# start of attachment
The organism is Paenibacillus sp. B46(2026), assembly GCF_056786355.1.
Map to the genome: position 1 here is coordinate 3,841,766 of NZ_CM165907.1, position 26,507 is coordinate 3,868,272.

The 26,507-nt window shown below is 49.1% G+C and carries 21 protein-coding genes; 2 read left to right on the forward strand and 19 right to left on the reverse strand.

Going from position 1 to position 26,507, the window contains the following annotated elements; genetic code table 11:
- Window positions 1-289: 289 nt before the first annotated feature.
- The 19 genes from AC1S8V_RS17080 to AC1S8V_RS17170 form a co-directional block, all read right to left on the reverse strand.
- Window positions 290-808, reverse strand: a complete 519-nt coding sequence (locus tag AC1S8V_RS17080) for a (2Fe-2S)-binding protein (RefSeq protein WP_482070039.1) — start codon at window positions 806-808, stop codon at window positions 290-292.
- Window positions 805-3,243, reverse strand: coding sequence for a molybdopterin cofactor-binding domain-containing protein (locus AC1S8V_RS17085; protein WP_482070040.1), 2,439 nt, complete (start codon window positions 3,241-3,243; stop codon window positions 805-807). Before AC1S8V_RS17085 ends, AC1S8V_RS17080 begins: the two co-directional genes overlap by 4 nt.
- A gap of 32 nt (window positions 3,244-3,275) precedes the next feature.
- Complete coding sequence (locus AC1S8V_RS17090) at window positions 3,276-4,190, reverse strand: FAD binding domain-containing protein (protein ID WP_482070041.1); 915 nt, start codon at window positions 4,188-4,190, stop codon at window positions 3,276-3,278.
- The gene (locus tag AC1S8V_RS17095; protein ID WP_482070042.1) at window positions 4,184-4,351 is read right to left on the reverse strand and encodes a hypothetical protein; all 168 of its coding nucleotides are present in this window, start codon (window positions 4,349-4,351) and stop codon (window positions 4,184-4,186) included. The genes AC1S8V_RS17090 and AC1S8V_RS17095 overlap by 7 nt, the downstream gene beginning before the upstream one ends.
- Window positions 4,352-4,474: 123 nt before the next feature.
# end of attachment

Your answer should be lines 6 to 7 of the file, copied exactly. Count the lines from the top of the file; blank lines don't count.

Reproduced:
- The 19 genes from AC1S8V_RS17080 to AC1S8V_RS17170 form a co-directional block, all read right to left on the reverse strand.
- Window positions 290-808, reverse strand: a complete 519-nt coding sequence (locus tag AC1S8V_RS17080) for a (2Fe-2S)-binding protein (RefSeq protein WP_482070039.1) — start codon at window positions 806-808, stop codon at window positions 290-292.